On this page:
3.3.1 String Constructors, Selectors, and Mutators
string?
make-string
string
string->immutable-string
string-length
string-ref
string-set!
substring
string-copy
string-copy!
string-fill!
string-append
string->list
list->string
build-string
3.3.2 String Comparisons
string=?
string<?
string<=?
string>?
string>=?
string-ci=?
string-ci<?
string-ci<=?
string-ci>?
string-ci>=?
3.3.3 String Conversions
string-upcase
string-downcase
string-titlecase
string-foldcase
string-normalize-nfd
string-normalize-nfkd
string-normalize-nfc
string-normalize-nfkc
3.3.4 Locale-Specific String Operations
string-locale=?
string-locale<?
string-locale>?
string-locale-ci=?
string-locale-ci<?
string-locale-ci>?
string-locale-upcase
string-locale-downcase
3.3.5 Additional String Functions
string-append*
string-join

3.3 Strings

+Strings (Unicode) in Guide: PLT Scheme introduces strings.

A string is a fixed-length array of characters.

A string can be mutable or immutable. When an immutable string is provided to a procedure like string-set!, the exn:fail:contract exception is raised. String constants generated by the default reader (see Reading Strings) are immutable.

Two strings are equal? when they have the same length and contain the same sequence of characters.

A string can be used as a single-valued sequence (see Sequences). The characters of the string serve as elements of the sequence. See also in-string.

See also: immutable?, symbol->string, bytes->string/utf-8.

3.3.1 String Constructors, Selectors, and Mutators

(string? v)  boolean?
  v : any/c
Returns #t if v is a string, #f otherwise.

Examples:

  > (string? "Apple")

  #t

  > (string? 'apple)

  #f

(make-string k [char])  string?
  k : exact-nonnegative-integer?
  char : char? = #\nul
Returns a new mutable string of length k where each position in the string is initialized with the character char.

Example:

  > (make-string 5 #\z)

  "zzzzz"

(string char ...)  string?
  char : char?
Returns a new mutable string whose length is the number of provided chars, and whose positions are initialized with the given chars.

Example:

  > (string #\A #\p #\p #\l #\e)

  "Apple"

Returns an immutable string with the same content as str, returning str itself if str is immutable.

Returns the length of str.

Example:

  > (string-length "Apple")

  5

(string-ref str k)  char?
  str : string?
  k : exact-nonnegative-integer?
Returns the character at position k in str. The first position in the string corresponds to 0, so the position k must be less than the length of the string, otherwise the exn:fail:contract exception is raised.

Example:

  > (string-ref "Apple" 0)

  #\A

(string-set! str k char)  void?
  str : (and/c string? (not/c immutable?))
  k : exact-nonnegative-integer?
  char : char?
Changes the character position k in str to char. The first position in the string corresponds to 0, so the position k must be less than the length of the string, otherwise the exn:fail:contract exception is raised.

Examples:

  > (define s (string #\A #\p #\p #\l #\e))
  > (string-set! s 4 #\y)
  > s

  "Apply"

(substring str start [end])  string?
  str : string?
  start : exact-nonnegative-integer?
  end : exact-nonnegative-integer? = (string-length str)
Returns a new mutable string that is (- end start) characters long, and that contains the same characters as str from start inclusive to end exclusive. The start and end arguments must be less than or equal to the length of str, and end must be greater than or equal to start, otherwise the exn:fail:contract exception is raised.

Examples:

  > (substring "Apple" 1 3)

  "pp"

  > (substring "Apple" 1)

  "pple"

(string-copy str)  string?
  str : string?
Returns (substring str 0).

(string-copy! dest    
  dest-start    
  src    
  [src-start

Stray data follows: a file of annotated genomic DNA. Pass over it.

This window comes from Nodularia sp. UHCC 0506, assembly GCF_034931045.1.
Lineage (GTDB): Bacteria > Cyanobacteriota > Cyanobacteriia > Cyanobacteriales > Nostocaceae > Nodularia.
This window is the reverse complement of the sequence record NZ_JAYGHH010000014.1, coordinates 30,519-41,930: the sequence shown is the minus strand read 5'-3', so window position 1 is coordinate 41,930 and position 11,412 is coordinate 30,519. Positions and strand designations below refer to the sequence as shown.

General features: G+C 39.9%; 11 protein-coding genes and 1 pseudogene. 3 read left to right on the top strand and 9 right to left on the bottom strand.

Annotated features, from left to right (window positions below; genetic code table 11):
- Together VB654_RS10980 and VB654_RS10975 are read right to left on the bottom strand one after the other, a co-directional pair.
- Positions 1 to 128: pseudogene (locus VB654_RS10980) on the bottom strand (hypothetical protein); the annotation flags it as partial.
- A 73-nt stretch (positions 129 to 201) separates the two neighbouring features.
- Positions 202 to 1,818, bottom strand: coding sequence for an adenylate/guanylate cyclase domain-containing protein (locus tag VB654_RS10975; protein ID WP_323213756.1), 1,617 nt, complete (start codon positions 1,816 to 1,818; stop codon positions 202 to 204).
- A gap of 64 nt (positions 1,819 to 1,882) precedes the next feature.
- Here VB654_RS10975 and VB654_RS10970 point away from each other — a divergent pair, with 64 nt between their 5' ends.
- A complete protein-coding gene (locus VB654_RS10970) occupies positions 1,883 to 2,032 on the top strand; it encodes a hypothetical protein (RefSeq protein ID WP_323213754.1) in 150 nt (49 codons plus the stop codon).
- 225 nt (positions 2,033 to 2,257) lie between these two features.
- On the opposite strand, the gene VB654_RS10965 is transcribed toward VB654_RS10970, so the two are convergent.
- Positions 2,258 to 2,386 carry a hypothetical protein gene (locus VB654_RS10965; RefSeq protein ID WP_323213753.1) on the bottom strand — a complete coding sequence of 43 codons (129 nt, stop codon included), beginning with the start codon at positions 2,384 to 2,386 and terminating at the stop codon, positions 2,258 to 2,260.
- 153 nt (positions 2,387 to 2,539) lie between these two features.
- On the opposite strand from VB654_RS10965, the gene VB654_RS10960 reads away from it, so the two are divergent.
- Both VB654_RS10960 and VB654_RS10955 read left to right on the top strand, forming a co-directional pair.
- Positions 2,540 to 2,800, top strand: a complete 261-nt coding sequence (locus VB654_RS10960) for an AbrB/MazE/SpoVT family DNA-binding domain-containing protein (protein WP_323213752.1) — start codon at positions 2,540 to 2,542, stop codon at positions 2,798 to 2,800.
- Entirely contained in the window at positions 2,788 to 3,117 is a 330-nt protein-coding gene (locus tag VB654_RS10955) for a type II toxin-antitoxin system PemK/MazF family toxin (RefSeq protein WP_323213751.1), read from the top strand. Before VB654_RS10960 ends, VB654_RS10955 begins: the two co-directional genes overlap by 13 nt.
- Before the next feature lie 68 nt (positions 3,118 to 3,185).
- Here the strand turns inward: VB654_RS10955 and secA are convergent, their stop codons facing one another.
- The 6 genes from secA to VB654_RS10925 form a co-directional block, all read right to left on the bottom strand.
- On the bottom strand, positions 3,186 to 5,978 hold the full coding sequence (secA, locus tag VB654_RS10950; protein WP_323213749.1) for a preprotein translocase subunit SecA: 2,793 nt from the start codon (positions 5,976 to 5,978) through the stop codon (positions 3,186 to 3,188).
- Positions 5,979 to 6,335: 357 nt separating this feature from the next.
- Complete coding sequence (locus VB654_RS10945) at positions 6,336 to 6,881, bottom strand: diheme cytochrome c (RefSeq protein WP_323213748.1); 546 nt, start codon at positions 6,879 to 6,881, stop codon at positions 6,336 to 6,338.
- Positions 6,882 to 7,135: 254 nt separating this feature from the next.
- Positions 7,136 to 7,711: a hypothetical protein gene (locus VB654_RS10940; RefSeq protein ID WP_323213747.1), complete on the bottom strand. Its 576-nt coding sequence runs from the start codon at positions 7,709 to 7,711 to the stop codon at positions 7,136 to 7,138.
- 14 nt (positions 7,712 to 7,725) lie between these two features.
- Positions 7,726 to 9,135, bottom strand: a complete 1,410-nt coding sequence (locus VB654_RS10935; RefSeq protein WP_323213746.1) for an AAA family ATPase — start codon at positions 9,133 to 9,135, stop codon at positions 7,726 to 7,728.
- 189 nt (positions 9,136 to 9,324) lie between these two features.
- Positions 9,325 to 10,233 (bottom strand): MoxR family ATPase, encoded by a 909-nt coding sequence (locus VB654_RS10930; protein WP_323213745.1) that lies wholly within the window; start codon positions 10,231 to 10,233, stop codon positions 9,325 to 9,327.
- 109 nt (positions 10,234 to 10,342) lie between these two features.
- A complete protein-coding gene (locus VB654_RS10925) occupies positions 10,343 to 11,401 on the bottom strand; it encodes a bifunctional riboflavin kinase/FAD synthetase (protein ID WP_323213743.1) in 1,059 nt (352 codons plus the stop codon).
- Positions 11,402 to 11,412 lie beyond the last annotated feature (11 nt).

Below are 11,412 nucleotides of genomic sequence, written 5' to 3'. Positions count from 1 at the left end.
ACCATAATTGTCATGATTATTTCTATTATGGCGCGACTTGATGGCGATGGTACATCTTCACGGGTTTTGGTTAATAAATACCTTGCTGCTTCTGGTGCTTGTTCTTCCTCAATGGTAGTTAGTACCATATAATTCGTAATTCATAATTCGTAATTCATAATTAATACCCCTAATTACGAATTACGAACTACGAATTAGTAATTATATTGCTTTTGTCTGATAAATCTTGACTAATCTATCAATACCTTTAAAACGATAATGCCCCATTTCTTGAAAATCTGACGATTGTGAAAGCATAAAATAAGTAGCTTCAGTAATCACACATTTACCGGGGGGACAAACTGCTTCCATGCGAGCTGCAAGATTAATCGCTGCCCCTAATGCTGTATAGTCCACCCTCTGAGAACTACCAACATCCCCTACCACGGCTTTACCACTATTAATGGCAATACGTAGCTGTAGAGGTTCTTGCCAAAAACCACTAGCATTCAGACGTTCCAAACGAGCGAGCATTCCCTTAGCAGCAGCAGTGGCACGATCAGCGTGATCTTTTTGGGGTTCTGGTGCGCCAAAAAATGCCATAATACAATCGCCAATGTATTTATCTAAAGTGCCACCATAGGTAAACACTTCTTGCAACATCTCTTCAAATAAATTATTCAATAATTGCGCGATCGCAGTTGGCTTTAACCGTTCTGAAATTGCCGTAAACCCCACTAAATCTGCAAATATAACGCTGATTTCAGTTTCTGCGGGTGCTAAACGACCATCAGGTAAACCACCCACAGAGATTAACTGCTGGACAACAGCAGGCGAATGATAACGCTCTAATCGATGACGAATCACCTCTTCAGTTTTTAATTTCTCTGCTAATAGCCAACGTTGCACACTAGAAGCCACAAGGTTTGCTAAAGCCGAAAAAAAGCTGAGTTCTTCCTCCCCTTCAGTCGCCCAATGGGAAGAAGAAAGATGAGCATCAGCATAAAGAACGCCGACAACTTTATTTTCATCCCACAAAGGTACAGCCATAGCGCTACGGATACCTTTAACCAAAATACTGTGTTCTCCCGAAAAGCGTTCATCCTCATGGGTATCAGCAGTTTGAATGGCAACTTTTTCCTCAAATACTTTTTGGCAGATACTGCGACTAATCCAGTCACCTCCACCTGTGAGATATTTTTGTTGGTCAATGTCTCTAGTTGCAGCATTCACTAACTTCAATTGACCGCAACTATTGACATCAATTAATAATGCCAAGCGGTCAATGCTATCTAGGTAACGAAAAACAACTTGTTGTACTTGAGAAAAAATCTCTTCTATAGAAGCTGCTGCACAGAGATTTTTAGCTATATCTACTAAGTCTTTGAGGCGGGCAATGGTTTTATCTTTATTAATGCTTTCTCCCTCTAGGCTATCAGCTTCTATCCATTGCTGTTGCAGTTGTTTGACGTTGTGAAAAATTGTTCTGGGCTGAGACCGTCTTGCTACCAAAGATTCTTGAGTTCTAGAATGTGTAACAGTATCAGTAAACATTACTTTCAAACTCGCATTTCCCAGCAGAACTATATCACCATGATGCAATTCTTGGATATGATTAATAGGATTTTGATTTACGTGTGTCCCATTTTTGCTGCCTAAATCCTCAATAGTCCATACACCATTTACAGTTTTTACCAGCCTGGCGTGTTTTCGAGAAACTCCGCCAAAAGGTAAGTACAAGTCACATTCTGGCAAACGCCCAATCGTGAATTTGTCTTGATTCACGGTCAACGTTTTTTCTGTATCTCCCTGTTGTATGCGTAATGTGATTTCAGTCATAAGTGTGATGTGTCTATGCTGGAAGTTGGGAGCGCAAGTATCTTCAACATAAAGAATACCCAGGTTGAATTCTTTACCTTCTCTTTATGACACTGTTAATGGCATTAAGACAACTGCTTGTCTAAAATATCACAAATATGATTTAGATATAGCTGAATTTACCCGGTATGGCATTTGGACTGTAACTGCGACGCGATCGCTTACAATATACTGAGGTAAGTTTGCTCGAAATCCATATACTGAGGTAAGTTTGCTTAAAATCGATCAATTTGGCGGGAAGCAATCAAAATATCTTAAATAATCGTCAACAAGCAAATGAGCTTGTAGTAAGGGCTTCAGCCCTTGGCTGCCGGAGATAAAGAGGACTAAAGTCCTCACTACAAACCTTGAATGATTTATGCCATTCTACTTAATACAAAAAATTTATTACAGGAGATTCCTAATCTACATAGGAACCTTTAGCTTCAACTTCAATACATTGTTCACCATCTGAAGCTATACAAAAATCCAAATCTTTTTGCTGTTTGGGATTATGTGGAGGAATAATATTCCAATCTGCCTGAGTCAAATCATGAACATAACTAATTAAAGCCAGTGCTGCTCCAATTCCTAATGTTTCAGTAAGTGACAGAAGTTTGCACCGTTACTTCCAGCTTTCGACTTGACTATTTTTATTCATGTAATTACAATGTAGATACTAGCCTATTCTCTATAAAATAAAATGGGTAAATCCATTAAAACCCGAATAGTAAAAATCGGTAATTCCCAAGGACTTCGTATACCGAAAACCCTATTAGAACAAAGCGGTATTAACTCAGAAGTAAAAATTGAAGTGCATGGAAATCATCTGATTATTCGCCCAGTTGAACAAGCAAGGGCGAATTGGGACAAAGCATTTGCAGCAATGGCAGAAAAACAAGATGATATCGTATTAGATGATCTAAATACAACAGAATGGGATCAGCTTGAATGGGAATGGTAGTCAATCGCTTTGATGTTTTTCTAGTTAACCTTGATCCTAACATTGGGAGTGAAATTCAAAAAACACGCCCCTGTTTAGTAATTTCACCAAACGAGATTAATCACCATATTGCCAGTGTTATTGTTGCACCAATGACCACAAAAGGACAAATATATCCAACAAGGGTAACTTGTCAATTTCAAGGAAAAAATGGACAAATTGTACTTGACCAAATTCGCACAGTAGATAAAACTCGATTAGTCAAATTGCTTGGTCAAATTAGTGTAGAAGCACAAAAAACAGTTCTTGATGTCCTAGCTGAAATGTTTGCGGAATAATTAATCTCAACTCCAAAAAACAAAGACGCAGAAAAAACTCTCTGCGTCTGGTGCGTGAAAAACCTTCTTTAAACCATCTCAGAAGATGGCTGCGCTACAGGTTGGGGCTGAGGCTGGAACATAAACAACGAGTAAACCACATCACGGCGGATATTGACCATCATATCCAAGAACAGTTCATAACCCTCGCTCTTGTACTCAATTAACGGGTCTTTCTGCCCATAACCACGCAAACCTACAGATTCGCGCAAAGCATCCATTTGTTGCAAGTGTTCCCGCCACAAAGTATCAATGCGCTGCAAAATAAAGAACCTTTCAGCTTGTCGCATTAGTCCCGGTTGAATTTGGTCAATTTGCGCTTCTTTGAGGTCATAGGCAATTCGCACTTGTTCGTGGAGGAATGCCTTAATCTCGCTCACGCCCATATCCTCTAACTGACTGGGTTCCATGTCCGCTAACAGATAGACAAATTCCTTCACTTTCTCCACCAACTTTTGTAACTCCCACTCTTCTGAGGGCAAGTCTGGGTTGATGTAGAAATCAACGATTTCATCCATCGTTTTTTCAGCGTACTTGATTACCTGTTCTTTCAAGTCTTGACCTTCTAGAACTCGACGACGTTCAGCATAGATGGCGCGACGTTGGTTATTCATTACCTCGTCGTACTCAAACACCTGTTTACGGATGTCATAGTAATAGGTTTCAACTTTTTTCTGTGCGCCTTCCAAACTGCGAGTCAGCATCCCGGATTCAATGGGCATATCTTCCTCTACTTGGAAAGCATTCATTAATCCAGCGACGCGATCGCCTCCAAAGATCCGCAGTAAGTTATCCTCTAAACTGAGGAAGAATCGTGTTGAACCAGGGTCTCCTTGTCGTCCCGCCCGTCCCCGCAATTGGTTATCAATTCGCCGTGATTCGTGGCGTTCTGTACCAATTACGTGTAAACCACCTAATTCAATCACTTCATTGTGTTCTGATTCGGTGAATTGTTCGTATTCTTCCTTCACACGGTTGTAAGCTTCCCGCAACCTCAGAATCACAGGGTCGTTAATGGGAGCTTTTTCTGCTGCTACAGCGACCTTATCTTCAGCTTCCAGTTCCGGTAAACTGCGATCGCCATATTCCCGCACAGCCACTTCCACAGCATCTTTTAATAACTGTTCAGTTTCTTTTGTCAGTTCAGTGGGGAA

src-end])  void?
  dest : (and/c string? (not/c immutable?))
  dest-start : exact-nonnegative-integer?
  src : string?
  src-start : exact-nonnegative-integer? = 0
  src-end : exact-nonnegative-integer? = (string-length src)
Changes the characters of dest starting at position dest-start to match the characters in src from src-start (inclusive) to src-end (exclusive). The strings dest and src can be the same string, and in that case the destination region can overlap with the source region; the destination characters after the copy match the source characters from before the copy. If any of dest-start, src-start, or src-end are out of range (taking into account the sizes of the strings and the source and destination regions), the exn:fail:contract exception is raised.

Examples:

  > (define s (string #\A #\p #\p #\l #\e))
  > (string-copy! s 4 "y")
  > (string-copy! s 0 s 3 4)
  > s

  "lpply"

(string-fill! dest char)  void?
  dest : (and/c string? (not/c immutable?))
  char : char?
Changes dest so that every position in the string is filled with char.

Examples:

  > (define s (string #\A #\p #\p #\l #\e))
  > (string-fill! s #\q)
  > s

  "qqqqq"

(string-append str ...)  string?
  str : string?
Returns a new mutable string that is as long as the sum of the given strs’ lengths, and that contains the concatenated characters of the given strs. If no strs are provided, the result is a zero-length string.

Example:

  > (string-append "Apple" "Banana")

  "AppleBanana"

(string->list str)  (listof char?)
  str : string?
Returns a new list of characters coresponding to the content of str. That is, the length of the list is (string-length str), and the sequence of characters of str are in the same sequence in the result list.

Example:

  > (string->list "Apple")

  (#\A #\p #\p #\l #\e)

(list->string lst)  string?
  lst : (listof char?)
Returns a new mutable string whose content is the list of characters in lst. That is, the length of the string is (length lst), and the sequence of characters in lst is in the same sequence in the result string.

Example:

  > (list->string (list #\A #\p #\p #\l #\e))

  "Apple"

Creates a string of n characters by applying proc to the integers from 0 to (sub1 n) in order. If str is the resulting string, then (string-ref str i) is the character produced by (proc i).

Example:

  > (build-string 5 (lambda (i) (integer->char (+ i 97))))

  "abcde"

3.3.2 String Comparisons

(string=? str1 str2 ...+)  boolean?
  str1 : string?
  str2 : string?
Returns #t if all of the arguments are equal?.

Examples:

  > (string=? "Apple" "apple")

  #f

  > (string=? "a" "as" "a")

  #f

(string<? str1 str2 ...+)  boolean?
  str1 : string?
  str2 : string?
Returns #t if the arguments are lexicographically sorted increasing, where individual characters are ordered by char<?, #f otherwise.

Examples:

  > (string<? "Apple" "apple")

  #t

  > (string<? "apple" "Apple")

  #f

  > (string<? "a" "b" "c")

  #t

(string<=? str1 str2 ...+)  boolean?
  str1 : string?
  str2 : string?
Like string<?, but checks whether the arguments are nondecreasing.